The origin of Black History Month goes back to 1926. In that year, Carter G. Woodson, preeminent scholar, historian, and activist, enshrined the second week of February as "Negro History Week". This week was chosen because the birthdays of both Abraham Lincoln and Frederick Douglass, important figures in Black American culture, occur during this time.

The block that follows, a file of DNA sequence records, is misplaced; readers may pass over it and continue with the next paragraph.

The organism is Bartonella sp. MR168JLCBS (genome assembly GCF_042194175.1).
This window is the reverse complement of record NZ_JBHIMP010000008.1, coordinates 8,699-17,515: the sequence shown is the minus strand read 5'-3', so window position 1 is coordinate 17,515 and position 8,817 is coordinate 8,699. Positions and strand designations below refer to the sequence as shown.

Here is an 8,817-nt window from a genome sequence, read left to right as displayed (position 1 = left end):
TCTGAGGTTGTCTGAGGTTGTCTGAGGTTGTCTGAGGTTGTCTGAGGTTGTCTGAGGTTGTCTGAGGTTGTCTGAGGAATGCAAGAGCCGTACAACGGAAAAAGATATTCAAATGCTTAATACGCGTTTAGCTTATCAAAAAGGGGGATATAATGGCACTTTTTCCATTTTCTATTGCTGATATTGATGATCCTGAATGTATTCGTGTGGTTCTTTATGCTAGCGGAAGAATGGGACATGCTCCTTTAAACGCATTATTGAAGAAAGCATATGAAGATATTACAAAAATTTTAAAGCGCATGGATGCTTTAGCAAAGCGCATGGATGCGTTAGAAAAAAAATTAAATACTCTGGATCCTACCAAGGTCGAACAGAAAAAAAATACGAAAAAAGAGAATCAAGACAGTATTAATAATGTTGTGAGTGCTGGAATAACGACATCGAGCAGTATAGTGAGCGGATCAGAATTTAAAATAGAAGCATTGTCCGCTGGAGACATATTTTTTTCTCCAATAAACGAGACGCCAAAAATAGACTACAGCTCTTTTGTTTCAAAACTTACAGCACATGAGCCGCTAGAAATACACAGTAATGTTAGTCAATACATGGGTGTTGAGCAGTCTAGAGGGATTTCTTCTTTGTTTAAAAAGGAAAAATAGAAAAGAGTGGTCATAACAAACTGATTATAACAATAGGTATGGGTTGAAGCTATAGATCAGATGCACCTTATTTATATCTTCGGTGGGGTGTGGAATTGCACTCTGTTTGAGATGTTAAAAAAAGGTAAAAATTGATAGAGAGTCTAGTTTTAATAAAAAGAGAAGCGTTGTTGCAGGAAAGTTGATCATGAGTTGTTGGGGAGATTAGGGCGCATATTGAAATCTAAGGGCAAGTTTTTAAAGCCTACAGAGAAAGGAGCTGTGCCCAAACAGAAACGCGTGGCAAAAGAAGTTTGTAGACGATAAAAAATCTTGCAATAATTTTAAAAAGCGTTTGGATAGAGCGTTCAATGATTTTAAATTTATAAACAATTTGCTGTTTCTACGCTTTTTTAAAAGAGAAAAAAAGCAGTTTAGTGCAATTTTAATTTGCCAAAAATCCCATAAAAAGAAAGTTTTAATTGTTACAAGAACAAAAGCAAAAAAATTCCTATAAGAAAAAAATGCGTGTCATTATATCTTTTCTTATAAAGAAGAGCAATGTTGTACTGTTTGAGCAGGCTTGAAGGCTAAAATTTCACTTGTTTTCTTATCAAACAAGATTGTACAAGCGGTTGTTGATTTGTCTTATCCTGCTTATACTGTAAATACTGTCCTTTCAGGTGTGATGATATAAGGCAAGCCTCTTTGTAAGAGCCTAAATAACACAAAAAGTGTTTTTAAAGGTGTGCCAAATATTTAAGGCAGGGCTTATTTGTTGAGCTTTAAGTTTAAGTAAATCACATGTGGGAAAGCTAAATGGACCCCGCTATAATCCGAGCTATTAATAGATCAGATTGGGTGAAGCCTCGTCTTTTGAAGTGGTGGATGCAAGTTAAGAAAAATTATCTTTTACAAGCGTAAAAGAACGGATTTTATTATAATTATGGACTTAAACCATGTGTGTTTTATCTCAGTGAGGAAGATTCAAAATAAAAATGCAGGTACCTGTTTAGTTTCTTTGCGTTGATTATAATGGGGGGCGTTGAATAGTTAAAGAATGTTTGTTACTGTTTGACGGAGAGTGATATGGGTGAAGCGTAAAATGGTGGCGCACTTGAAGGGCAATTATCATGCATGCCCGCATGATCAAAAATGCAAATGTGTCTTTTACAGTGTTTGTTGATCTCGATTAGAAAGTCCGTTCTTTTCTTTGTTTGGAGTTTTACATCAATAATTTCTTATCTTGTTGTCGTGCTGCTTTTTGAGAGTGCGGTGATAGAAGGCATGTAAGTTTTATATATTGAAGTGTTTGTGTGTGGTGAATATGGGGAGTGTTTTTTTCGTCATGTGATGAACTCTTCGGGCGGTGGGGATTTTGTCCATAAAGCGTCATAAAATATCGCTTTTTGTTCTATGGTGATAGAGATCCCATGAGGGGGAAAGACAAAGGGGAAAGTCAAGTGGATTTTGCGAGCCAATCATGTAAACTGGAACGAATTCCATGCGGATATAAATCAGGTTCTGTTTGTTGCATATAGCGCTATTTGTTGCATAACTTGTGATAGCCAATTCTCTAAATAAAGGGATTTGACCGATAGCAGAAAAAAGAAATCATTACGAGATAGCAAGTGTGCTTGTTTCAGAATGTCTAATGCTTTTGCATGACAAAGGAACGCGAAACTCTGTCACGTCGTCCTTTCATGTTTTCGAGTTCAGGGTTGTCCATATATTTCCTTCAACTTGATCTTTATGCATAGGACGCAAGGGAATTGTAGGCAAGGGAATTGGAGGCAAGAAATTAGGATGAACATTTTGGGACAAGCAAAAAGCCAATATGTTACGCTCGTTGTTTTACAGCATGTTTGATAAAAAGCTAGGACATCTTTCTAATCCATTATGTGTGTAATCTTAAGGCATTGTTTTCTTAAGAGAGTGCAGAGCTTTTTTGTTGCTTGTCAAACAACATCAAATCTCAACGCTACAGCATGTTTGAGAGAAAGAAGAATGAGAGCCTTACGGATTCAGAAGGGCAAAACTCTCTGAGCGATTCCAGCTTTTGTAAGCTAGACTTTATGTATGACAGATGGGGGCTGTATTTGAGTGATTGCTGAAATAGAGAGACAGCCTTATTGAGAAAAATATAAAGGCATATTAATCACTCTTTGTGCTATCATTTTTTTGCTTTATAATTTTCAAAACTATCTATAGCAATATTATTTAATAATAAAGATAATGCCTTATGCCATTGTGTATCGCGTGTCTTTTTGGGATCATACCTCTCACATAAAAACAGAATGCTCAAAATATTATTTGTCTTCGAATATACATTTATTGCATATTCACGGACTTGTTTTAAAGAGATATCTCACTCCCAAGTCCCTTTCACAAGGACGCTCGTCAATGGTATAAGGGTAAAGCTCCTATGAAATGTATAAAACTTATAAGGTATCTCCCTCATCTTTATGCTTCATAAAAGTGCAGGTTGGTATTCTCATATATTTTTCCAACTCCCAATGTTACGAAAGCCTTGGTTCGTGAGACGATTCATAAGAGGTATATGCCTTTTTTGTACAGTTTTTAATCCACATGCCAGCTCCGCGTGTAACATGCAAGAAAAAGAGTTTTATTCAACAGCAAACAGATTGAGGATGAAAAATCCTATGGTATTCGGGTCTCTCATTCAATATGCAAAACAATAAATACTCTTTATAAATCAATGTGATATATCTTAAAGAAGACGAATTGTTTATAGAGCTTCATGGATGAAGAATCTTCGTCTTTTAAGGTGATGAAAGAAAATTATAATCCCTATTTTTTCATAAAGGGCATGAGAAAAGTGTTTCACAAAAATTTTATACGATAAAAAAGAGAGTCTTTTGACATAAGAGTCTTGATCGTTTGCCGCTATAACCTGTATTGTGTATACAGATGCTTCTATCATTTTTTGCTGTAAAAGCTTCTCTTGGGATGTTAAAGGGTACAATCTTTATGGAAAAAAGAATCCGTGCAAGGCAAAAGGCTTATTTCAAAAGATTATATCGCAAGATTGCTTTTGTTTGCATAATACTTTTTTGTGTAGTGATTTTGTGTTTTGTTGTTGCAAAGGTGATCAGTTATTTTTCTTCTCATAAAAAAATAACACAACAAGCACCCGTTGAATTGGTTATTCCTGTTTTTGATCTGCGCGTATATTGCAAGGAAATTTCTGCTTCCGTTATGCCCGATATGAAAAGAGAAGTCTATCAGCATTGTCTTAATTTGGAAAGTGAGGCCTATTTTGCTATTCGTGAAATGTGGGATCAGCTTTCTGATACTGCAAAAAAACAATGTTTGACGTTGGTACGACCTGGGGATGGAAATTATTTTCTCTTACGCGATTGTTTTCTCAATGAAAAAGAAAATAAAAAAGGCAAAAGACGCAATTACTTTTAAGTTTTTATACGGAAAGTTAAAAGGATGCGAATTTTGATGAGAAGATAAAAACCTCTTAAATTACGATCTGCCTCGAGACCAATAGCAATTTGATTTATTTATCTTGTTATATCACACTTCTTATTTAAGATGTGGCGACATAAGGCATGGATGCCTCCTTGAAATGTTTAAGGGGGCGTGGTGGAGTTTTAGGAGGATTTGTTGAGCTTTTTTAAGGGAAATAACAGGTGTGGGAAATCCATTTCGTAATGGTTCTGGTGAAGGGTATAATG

In 1976, America's bicentennial year, President Gerald Ford established Black History Month in response to pressure from Black student activists, civil rights organizations, and other members of the Black community. However, it wouldn't be until 10 years later, in 1986, that Congress and then President Nixon would officially designate February as Black History Month.